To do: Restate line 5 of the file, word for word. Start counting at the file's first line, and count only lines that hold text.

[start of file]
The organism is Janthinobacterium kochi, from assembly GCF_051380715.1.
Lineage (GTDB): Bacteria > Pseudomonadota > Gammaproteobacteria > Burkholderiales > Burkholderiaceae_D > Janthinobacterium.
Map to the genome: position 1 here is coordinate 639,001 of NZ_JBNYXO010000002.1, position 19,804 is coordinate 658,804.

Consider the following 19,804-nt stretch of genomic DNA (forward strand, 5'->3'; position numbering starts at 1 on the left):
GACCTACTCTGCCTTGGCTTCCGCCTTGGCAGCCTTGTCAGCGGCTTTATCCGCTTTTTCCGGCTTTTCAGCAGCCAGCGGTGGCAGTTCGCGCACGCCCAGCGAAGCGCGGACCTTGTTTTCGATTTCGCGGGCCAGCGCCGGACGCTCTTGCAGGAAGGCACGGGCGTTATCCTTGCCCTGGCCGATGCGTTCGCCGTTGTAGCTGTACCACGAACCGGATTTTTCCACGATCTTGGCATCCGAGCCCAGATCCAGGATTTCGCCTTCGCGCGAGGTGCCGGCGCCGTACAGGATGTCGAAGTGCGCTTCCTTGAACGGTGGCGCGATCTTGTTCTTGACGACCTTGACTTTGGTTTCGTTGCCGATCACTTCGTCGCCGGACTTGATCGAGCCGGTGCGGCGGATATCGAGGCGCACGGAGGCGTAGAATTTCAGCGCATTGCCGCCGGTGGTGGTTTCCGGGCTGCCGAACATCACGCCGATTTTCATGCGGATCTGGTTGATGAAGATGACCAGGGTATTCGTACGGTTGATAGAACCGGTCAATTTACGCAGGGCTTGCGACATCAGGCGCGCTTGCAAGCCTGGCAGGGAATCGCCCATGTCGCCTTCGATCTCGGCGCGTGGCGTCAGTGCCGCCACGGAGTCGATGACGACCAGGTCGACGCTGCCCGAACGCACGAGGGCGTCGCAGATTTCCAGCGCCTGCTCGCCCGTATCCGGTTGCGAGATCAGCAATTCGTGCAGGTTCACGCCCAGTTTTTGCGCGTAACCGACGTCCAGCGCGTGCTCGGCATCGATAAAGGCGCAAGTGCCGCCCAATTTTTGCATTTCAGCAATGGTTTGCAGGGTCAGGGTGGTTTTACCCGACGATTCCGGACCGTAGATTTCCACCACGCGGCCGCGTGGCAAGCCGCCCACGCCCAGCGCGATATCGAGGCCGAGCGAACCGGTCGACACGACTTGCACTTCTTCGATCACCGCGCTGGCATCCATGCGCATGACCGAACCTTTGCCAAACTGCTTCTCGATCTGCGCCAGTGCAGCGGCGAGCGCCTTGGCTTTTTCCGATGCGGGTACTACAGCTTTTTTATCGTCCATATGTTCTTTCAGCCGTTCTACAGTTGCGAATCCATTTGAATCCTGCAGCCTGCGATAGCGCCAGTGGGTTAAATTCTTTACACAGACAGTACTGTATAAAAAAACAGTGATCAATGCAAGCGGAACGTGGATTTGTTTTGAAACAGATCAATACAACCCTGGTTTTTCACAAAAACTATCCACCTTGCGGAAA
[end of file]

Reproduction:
GACCTACTCTGCCTTGGCTTCCGCCTTGGCAGCCTTGTCAGCGGCTTTATCCGCTTTTTCCGGCTTTTCAGCAGCCAGCGGTGGCAGTTCGCGCACGCCCAGCGAAGCGCGGACCTTGTTTTCGATTTCGCGGGCCAGCGCCGGACGCTCTTGCAGGAAGGCACGGGCGTTATCCTTGCCCTGGCCGATGCGTTCGCCGTTGTAGCTGTACCACGAACCGGATTTTTCCACGATCTTGGCATCCGAGCCCAGATCCAGGATTTCGCCTTCGCGCGAGGTGCCGGCGCCGTACAGGATGTCGAAGTGCGCTTCCTTGAACGGTGGCGCGATCTTGTTCTTGACGACCTTGACTTTGGTTTCGTTGCCGATCACTTCGTCGCCGGACTTGATCGAGCCGGTGCGGCGGATATCGAGGCGCACGGAGGCGTAGAATTTCAGCGCATTGCCGCCGGTGGTGGTTTCCGGGCTGCCGAACATCACGCCGATTTTCATGCGGATCTGGTTGATGAAGATGACCAGGGTATTCGTACGGTTGATAGAACCGGTCAATTTACGCAGGGCTTGCGACATCAGGCGCGCTTGCAAGCCTGGCAGGGAATCGCCCATGTCGCCTTCGATCTCGGCGCGTGGCGTCAGTGCCGCCACGGAGTCGATGACGACCAGGTCGACGCTGCCCGAACGCACGAGGGCGTCGCAGATTTCCAGCGCCTGCTCGCCCGTATCCGGTTGCGAGATCAGCAATTCGTGCAGGTTCACGCCCAGTTTTTGCGCGTAACCGACGTCCAGCGCGTGCTCGGCATCGATAAAGGCGCAAGTGCCGCCCAATTTTTGCATTTCAGCAATGGTTTGCAGGGTCAGGGTGGTTTTACCCGACGATTCCGGACCGTAGATTTCCACCACGCGGCCGCGTGGCAAGCCGCCCACGCCCAGCGCGATATCGAGGCCGAGCGAACCGGTCGACACGACTTGCACTTCTTCGATCACCGCGCTGGCATCCATGCGCATGACCGAACCTTTGCCAAACTGCTTCTCGATCTGCGCCAGTGCAGCGGCGAGCGCCTTGGCTTTTTCCGATGCGGGTACTACAGCTTTTTTATCGTCCATATGTTCTTTCAGCCGTTCTACAGTTGCGAATCCATTTGAATCCTGCAGCCTGCGATAGCGCCAGTGGGTTAAATTCTTTACACAGACAGTACTGTATAAAAAAACAGTGATCAATGCAAGCGGAACGTGGATTTGTTTTGAAACAGATCAATACAACCCTGGTTTTTCACAAAAACTATCCACCTTGCGGAAA